++When looking at the Roman military organisation ,you cannot forget the class system that was extreme in Roman society. The original hoplite phalanx as devised by Servian was different than those of Greek democratic city states, where the middle class made up rank and file, under Servian, the most wealthiest, excluding the Eques, were expected to make up the bulk of the phalanx. This makes sense as with most Aristocratic societies, the rich & powerful have always held control of the military with an iron grip. Only when faced with enemies of greater numbers, would they be forced to allow more poorer citizens into the army. The Triarii & Eques where their representives on the battlefield though now more a secondary but still a controlling roll. The saying that "things went badly to have reached the Triarii" refers to the fact that both the Hastati and Princeps were defeated. Source? many sources in relation to how ancient Aristocratic societies held onto power through the military, too many to quote actually. — Preceding unsigned comment added by 22.214.171.124 (talk) 03:08, 30 October 2011 (UTC)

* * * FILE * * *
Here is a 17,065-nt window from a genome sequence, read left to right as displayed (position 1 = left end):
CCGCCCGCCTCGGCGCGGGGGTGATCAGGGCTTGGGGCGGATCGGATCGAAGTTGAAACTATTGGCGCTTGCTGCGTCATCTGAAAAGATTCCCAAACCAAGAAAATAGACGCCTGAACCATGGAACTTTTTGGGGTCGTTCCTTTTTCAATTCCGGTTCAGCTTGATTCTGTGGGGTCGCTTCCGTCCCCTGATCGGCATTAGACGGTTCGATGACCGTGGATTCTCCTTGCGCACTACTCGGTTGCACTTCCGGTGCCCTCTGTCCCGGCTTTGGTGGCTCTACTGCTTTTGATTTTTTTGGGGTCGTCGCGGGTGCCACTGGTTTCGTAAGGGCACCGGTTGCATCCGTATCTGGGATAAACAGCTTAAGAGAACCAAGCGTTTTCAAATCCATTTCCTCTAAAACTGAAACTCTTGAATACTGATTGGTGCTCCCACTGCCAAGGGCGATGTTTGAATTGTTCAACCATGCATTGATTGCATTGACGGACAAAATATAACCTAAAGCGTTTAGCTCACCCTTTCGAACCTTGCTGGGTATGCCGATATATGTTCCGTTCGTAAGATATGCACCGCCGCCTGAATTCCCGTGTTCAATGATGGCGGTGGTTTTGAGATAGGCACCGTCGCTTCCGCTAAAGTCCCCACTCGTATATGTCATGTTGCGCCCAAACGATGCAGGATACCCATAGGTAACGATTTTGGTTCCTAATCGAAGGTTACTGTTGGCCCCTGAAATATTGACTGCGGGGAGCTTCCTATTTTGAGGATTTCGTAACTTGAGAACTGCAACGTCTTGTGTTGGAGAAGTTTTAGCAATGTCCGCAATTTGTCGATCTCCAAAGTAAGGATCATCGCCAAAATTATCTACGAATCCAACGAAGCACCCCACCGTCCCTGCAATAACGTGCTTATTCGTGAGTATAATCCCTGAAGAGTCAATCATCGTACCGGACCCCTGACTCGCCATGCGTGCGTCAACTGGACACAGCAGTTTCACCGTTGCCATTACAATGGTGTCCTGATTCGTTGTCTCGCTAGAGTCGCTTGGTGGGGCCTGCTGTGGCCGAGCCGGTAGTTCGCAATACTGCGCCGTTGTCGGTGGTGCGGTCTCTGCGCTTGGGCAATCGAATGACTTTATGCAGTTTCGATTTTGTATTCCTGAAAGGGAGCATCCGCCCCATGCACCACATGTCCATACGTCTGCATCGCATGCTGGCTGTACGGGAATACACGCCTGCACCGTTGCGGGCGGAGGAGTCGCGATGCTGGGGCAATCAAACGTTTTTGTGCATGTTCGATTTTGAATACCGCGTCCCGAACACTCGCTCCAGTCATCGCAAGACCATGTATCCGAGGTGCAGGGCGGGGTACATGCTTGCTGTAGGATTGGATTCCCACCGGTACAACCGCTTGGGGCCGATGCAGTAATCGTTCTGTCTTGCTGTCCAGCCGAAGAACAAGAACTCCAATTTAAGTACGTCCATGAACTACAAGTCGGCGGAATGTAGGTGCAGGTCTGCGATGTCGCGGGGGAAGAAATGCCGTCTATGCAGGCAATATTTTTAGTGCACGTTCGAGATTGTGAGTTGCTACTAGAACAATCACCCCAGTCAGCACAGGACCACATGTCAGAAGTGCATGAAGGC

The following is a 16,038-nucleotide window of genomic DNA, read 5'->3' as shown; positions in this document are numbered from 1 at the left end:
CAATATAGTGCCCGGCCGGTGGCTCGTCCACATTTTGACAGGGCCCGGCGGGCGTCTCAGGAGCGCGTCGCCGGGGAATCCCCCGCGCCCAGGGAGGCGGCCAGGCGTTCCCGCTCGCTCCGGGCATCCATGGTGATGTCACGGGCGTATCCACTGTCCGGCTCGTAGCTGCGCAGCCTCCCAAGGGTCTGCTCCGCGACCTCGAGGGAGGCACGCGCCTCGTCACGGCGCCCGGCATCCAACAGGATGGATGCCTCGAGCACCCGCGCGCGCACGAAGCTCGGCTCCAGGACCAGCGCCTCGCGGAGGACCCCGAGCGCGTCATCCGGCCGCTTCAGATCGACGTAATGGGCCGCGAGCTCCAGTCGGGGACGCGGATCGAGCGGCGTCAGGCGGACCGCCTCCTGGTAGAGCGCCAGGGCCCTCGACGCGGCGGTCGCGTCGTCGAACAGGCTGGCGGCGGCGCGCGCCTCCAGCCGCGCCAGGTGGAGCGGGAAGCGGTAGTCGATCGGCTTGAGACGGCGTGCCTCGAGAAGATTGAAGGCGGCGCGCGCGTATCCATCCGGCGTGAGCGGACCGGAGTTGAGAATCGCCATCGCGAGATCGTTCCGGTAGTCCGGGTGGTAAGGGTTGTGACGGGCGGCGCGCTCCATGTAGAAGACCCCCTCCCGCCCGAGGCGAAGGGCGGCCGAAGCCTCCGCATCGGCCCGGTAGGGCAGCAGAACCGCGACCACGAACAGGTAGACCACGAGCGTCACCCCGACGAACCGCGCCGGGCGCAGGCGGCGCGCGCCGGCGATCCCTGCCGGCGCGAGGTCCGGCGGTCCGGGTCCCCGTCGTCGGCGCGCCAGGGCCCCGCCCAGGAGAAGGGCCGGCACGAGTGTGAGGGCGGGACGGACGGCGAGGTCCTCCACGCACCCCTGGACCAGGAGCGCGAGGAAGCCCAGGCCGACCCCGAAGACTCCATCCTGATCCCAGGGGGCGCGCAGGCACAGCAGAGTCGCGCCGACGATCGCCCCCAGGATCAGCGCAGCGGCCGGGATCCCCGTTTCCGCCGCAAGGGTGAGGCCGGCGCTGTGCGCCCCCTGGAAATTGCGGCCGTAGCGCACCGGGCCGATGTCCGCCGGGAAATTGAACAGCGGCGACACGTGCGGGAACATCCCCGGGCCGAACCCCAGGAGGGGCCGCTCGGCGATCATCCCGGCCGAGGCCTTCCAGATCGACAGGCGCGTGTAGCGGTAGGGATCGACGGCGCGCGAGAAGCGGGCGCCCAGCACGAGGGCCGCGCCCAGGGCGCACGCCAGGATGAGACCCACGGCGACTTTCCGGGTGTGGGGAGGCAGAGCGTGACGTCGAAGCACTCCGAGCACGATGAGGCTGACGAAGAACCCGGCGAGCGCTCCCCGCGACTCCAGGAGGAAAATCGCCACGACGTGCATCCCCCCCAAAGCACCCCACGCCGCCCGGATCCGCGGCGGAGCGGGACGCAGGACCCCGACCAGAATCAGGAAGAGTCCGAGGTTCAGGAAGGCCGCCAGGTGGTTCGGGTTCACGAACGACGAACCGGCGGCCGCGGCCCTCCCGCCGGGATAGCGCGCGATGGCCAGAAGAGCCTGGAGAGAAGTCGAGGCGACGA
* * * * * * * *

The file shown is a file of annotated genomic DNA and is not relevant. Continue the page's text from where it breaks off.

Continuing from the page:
Gladius was a weapon that romans borrowed from Spain starting with the Second Punic War not after Allia.
Confusing Ending to Roman Disaster
The last paragraph of the "Roman Disaster" section is confusing. If the Gauls won the battle, how is it that Camillus defeated the Gauls?
According to tradition, to add insult to injury, it was discovered that Brennus was using heavier weights than standard for weighing the gold. When the Romans complained, Brennus is said to have exclaimed "vae victis" - "woe to the vanquished". It was in this very moment that Camillus arrived with a Roman army and, after putting his sword on the steelyard, replied, "Not gold, but steel redeems the native land," thus attacking and defeating the Gauls. —The preceding unsigned comment was added by 126.96.36.199 (talk) 20:10, 16 February 2007 (UTC).